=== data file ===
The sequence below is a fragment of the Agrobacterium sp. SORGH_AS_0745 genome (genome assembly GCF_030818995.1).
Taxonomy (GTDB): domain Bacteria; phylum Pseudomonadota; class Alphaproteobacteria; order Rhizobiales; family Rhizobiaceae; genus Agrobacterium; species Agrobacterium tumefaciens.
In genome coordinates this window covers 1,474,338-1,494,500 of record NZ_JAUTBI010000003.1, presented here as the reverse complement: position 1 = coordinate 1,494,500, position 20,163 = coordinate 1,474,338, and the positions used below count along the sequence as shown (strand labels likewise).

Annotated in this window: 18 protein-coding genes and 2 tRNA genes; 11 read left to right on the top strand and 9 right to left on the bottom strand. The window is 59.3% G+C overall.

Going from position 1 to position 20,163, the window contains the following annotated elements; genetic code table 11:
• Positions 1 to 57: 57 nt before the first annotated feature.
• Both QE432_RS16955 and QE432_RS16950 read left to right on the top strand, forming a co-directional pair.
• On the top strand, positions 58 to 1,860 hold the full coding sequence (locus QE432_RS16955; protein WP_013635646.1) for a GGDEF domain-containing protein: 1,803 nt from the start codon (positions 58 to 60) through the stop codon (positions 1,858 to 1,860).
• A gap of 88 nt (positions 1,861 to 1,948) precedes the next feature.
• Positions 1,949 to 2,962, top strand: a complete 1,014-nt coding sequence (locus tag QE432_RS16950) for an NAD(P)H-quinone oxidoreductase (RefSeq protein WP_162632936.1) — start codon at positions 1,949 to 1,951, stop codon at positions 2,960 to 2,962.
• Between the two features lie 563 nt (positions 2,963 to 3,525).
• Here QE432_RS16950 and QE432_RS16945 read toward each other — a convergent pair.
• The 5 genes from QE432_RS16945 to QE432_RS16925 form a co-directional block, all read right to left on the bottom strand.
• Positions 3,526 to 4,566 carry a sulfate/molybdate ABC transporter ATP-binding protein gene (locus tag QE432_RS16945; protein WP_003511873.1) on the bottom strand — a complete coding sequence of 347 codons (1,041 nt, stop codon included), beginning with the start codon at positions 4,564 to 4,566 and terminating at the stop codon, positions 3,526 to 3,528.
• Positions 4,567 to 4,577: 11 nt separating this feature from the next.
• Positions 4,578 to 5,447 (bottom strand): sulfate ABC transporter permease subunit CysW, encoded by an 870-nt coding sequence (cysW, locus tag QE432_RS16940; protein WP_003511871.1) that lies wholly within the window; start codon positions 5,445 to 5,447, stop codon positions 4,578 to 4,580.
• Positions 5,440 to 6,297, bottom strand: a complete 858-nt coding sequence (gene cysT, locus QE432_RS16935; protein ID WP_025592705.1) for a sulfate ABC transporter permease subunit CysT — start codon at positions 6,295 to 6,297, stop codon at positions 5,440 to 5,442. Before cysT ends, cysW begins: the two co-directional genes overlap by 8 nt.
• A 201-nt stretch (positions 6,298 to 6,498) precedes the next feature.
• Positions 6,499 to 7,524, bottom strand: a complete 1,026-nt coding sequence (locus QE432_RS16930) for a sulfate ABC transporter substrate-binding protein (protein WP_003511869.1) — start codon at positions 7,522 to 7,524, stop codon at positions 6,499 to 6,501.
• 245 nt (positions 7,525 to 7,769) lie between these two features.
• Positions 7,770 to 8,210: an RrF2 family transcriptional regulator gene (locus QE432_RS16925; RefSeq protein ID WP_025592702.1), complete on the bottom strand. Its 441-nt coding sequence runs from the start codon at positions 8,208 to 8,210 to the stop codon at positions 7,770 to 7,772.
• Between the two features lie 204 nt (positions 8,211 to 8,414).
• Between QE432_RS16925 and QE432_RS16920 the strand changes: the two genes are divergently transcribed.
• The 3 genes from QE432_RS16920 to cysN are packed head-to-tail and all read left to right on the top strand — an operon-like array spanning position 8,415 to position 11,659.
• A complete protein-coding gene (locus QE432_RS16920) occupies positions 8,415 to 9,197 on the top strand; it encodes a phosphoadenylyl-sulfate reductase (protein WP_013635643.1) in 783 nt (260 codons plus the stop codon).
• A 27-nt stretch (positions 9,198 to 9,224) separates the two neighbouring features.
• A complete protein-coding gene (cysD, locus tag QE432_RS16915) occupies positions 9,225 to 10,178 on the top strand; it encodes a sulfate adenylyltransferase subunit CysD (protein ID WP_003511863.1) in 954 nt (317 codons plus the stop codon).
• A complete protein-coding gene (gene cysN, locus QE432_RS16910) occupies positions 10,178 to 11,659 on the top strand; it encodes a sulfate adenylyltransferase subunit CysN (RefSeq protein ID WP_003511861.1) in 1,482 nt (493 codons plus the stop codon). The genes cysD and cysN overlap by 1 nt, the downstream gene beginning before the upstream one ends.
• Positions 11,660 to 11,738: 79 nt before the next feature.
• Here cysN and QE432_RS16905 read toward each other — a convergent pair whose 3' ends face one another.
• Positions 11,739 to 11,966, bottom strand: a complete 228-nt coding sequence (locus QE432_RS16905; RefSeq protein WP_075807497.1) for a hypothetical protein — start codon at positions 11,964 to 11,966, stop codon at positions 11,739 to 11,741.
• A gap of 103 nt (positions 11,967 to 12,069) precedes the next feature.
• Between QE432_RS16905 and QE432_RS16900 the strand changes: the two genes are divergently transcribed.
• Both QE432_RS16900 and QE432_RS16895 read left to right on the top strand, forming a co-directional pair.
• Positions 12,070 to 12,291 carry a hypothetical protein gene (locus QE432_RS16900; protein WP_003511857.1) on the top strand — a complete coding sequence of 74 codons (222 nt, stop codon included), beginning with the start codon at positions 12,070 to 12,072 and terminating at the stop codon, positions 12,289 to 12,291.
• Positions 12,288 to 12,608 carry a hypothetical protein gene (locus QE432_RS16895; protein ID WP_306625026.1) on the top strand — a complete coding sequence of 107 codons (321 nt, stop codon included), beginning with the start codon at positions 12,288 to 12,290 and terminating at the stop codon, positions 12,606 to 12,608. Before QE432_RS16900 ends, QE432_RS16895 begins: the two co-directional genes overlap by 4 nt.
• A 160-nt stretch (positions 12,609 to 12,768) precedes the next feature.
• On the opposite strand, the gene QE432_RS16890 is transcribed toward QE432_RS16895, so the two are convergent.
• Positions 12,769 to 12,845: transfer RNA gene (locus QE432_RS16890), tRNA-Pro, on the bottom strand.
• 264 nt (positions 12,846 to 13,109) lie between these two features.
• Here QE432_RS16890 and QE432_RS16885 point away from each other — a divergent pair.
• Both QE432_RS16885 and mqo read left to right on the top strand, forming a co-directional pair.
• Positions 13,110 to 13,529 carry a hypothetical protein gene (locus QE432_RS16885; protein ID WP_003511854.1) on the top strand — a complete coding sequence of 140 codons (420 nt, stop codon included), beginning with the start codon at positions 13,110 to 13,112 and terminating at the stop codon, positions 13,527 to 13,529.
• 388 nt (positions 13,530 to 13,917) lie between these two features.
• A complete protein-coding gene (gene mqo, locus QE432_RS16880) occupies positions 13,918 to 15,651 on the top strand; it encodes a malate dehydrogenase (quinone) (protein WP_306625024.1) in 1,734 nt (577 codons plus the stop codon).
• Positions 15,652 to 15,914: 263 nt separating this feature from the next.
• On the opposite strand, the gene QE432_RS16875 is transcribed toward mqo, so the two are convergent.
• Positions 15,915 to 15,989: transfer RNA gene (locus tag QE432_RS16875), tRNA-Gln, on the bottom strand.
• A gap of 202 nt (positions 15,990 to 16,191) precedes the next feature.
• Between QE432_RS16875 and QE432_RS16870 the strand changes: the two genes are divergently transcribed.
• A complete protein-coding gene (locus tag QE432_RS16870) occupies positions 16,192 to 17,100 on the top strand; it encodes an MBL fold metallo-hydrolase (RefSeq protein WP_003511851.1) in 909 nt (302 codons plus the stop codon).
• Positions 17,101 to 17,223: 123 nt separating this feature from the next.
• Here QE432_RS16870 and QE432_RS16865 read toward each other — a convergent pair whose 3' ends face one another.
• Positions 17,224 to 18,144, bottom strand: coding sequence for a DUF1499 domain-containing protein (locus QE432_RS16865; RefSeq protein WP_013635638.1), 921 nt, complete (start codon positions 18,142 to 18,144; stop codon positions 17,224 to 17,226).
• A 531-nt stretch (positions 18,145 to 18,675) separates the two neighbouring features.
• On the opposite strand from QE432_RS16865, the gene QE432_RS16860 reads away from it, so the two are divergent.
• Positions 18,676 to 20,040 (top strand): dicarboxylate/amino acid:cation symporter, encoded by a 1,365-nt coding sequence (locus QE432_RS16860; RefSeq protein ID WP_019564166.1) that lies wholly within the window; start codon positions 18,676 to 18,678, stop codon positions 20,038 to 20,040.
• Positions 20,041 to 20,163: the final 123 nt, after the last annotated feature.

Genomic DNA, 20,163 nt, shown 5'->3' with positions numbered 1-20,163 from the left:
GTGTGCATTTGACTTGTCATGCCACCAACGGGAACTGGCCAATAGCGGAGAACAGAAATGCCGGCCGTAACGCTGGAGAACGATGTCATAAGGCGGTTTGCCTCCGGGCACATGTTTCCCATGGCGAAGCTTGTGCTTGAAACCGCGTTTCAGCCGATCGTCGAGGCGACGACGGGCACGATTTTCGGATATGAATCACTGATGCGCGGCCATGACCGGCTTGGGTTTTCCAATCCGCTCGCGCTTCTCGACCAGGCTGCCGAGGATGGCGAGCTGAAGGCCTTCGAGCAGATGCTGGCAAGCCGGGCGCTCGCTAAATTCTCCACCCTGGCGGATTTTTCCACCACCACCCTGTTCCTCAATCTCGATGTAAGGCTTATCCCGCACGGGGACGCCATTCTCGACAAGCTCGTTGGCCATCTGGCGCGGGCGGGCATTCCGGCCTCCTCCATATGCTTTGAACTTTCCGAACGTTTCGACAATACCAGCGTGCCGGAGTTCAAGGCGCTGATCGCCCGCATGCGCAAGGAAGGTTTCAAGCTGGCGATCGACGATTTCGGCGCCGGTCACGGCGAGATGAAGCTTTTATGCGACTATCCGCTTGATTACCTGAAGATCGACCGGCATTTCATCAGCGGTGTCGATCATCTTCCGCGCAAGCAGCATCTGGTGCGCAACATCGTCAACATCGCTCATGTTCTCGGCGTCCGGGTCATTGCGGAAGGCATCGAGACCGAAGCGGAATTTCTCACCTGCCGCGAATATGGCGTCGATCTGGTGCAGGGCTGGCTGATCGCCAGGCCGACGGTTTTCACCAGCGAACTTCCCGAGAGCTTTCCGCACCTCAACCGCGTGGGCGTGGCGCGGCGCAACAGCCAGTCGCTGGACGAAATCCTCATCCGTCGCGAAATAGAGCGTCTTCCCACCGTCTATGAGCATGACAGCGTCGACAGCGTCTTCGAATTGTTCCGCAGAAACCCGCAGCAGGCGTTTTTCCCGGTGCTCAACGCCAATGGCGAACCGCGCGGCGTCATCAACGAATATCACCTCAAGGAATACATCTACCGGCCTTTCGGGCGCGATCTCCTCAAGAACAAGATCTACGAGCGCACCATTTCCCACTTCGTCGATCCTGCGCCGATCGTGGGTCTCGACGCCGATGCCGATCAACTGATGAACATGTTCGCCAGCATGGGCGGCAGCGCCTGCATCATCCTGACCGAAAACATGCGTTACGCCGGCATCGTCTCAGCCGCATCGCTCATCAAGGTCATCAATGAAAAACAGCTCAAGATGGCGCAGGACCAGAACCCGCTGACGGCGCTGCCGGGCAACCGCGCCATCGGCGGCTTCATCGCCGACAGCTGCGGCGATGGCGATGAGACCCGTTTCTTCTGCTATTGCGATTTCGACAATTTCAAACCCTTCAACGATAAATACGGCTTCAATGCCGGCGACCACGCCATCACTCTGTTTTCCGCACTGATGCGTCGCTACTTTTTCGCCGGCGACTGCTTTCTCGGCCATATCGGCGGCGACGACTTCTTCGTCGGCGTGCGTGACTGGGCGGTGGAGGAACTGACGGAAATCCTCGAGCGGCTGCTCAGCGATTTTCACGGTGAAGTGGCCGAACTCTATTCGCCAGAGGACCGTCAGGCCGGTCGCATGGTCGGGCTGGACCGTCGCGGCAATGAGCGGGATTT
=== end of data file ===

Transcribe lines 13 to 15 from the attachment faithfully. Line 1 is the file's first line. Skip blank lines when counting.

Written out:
• The 5 genes from QE432_RS16945 to QE432_RS16925 form a co-directional block, all read right to left on the bottom strand.
• Positions 3,526 to 4,566 carry a sulfate/molybdate ABC transporter ATP-binding protein gene (locus tag QE432_RS16945; protein WP_003511873.1) on the bottom strand — a complete coding sequence of 347 codons (1,041 nt, stop codon included), beginning with the start codon at positions 4,564 to 4,566 and terminating at the stop codon, positions 3,526 to 3,528.
• Positions 4,567 to 4,577: 11 nt separating this feature from the next.